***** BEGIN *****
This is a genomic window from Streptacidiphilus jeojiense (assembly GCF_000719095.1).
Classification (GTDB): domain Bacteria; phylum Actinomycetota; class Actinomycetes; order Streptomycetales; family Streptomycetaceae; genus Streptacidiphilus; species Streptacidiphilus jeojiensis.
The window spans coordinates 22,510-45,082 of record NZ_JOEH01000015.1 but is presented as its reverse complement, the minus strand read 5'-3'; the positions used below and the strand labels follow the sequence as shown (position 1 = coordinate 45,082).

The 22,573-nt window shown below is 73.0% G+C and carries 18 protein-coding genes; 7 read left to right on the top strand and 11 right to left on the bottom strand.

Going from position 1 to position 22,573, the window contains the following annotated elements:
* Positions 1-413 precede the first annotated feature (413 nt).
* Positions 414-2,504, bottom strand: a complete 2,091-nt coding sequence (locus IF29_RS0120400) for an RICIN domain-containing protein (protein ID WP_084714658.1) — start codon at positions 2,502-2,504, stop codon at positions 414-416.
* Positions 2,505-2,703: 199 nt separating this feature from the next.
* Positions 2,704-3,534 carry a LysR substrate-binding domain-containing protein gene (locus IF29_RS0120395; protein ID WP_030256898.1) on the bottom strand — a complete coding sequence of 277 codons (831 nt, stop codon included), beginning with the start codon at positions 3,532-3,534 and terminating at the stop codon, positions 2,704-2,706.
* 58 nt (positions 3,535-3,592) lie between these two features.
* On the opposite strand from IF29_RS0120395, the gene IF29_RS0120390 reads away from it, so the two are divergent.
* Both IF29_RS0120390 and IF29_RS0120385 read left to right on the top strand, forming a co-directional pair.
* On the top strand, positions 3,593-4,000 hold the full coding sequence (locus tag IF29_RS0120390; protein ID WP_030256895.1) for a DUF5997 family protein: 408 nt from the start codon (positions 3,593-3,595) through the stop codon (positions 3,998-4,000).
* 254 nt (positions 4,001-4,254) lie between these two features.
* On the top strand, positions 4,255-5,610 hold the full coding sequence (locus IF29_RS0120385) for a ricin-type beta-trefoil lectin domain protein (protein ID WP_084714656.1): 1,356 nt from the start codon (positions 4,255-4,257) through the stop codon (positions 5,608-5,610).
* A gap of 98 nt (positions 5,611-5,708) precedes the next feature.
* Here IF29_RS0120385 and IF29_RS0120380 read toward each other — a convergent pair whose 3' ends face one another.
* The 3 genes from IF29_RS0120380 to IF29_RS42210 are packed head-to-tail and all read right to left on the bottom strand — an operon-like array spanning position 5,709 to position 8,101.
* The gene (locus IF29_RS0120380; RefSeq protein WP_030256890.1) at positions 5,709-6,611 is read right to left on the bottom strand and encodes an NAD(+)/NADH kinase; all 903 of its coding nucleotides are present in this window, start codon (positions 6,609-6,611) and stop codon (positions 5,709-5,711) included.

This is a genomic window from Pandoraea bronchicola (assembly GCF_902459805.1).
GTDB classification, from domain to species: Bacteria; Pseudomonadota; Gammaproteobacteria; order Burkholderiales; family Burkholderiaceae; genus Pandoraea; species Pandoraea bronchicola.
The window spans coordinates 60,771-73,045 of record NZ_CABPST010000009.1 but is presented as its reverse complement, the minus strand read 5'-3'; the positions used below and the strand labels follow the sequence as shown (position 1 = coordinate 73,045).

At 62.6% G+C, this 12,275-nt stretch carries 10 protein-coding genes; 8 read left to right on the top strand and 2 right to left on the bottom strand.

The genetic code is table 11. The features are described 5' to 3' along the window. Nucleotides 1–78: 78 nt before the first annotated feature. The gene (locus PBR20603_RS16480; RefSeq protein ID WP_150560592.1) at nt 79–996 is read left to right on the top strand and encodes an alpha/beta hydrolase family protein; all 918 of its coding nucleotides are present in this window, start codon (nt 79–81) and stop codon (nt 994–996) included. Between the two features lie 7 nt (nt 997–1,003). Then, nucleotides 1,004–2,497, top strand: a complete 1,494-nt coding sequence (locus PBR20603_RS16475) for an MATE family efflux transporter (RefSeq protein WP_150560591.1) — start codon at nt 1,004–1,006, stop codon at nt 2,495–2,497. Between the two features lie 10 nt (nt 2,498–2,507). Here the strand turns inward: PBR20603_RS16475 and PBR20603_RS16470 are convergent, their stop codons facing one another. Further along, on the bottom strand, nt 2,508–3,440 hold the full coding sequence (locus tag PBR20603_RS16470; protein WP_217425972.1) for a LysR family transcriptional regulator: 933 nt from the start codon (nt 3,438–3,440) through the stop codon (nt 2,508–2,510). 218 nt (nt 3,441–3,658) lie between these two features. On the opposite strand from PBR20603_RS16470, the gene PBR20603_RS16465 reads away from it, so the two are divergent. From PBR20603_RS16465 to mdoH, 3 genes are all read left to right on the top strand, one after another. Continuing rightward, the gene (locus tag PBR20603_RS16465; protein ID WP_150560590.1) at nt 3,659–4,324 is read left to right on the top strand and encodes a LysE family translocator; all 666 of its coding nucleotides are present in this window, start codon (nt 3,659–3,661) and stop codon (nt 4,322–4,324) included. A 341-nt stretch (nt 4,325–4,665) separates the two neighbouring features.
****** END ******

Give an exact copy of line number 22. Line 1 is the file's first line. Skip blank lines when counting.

The window spans coordinates 60,771-73,045 of record NZ_CABPST010000009.1 but is presented as its reverse complement, the minus strand read 5'-3'; the positions used below and the strand labels follow the sequence as shown (position 1 = coordinate 73,045).